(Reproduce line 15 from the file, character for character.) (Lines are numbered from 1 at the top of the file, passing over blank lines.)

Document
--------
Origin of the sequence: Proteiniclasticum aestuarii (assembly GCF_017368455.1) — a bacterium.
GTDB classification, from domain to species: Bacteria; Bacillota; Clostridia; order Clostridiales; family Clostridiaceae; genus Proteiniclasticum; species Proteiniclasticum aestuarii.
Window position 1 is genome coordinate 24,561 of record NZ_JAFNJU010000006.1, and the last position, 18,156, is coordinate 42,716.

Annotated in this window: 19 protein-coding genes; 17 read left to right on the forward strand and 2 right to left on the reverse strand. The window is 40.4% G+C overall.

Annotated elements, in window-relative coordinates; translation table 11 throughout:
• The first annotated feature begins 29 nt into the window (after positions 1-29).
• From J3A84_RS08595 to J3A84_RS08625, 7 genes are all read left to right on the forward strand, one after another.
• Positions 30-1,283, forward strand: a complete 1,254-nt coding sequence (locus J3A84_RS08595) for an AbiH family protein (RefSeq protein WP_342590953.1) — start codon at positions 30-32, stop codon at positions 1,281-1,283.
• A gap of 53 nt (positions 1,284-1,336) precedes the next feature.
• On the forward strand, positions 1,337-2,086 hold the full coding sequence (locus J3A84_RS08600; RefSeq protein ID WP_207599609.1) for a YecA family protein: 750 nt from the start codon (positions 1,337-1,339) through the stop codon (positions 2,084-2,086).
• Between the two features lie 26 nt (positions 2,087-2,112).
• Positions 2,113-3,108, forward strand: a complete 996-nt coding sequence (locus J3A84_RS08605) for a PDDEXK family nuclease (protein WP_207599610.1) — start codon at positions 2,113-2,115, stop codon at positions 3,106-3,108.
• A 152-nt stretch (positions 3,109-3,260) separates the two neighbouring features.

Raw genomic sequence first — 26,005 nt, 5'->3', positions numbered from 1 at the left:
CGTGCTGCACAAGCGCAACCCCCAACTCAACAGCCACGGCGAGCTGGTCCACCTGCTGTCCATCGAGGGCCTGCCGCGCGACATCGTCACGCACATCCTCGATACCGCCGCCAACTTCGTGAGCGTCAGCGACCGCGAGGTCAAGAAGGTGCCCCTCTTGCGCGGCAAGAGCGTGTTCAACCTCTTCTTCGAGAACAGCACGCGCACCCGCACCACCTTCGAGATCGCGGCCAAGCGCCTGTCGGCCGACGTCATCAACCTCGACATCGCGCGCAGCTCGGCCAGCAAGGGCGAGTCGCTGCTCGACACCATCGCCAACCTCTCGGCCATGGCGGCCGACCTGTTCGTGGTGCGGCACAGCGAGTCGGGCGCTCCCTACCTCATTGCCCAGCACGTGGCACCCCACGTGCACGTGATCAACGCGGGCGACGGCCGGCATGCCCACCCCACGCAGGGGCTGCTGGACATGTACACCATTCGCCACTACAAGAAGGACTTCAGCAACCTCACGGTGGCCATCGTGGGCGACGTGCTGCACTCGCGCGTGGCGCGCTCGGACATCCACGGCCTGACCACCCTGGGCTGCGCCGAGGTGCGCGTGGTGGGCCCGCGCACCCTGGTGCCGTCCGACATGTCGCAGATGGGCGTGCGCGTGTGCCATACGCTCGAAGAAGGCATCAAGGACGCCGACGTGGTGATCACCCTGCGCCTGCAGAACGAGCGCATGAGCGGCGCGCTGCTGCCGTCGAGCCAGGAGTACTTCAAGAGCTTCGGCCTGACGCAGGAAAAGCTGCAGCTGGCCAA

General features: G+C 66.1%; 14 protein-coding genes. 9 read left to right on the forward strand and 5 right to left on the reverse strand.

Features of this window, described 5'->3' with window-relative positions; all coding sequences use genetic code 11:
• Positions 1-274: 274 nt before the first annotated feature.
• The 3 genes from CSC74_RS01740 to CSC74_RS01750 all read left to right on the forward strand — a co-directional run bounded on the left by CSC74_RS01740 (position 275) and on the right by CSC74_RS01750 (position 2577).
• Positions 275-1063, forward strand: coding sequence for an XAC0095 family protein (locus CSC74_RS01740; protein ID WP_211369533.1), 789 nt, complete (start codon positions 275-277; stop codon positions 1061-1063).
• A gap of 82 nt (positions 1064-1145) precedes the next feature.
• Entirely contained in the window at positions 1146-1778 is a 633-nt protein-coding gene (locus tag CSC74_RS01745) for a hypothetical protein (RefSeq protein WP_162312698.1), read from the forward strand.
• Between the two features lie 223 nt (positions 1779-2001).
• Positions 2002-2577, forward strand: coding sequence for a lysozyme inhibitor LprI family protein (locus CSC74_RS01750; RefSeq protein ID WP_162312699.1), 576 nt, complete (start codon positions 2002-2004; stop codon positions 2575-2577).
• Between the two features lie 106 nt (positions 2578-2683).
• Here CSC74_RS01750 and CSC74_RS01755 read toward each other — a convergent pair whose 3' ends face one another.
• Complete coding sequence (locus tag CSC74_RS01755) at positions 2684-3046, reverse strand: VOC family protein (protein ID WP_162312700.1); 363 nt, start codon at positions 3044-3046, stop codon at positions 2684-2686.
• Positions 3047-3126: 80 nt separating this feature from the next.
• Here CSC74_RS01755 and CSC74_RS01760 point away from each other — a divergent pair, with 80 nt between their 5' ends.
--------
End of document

CGTGCTGCACAAGCGCAACCCCCAACTCAACAGCCACGGCGAGCTGGTCCACCTGCTGTCCATCGAGGGCCTGCCGCGCGACATCGTCACGCACATCCTCGATACCGCCGCCAACTTCGTGAGCGTCAGCGACCGCGAGGTCAAGAAGGTGCCCCTCTTGCGCGGCAAGAGCGTGTTCAACCTCTTCTTCGAGAACAGCACGCGCACCCGCACCACCTTCGAGATCGCGGCCAAGCGCCTGTCGGCCGACGTCATCAACCTCGACATCGCGCGCAGCTCGGCCAGCAAGGGCGAGTCGCTGCTCGACACCATCGCCAACCTCTCGGCCATGGCGGCCGACCTGTTCGTGGTGCGGCACAGCGAGTCGGGCGCTCCCTACCTCATTGCCCAGCACGTGGCACCCCACGTGCACGTGATCAACGCGGGCGACGGCCGGCATGCCCACCCCACGCAGGGGCTGCTGGACATGTACACCATTCGCCACTACAAGAAGGACTTCAGCAACCTCACGGTGGCCATCGTGGGCGACGTGCTGCACTCGCGCGTGGCGCGCTCGGACATCCACGGCCTGACCACCCTGGGCTGCGCCGAGGTGCGCGTGGTGGGCCCGCGCACCCTGGTGCCGTCCGACATGTCGCAGATGGGCGTGCGCGTGTGCCATACGCTCGAAGAAGGCATCAAGGACGCCGACGTGGTGATCACCCTGCGCCTGCAGAACGAGCGCATGAGCGGCGCGCTGCTGCCGTCGAGCCAGGAGTACTTCAAGAGCTTCGGCCTGACGCAGGAAAAGCTGCAGCTGGCCAA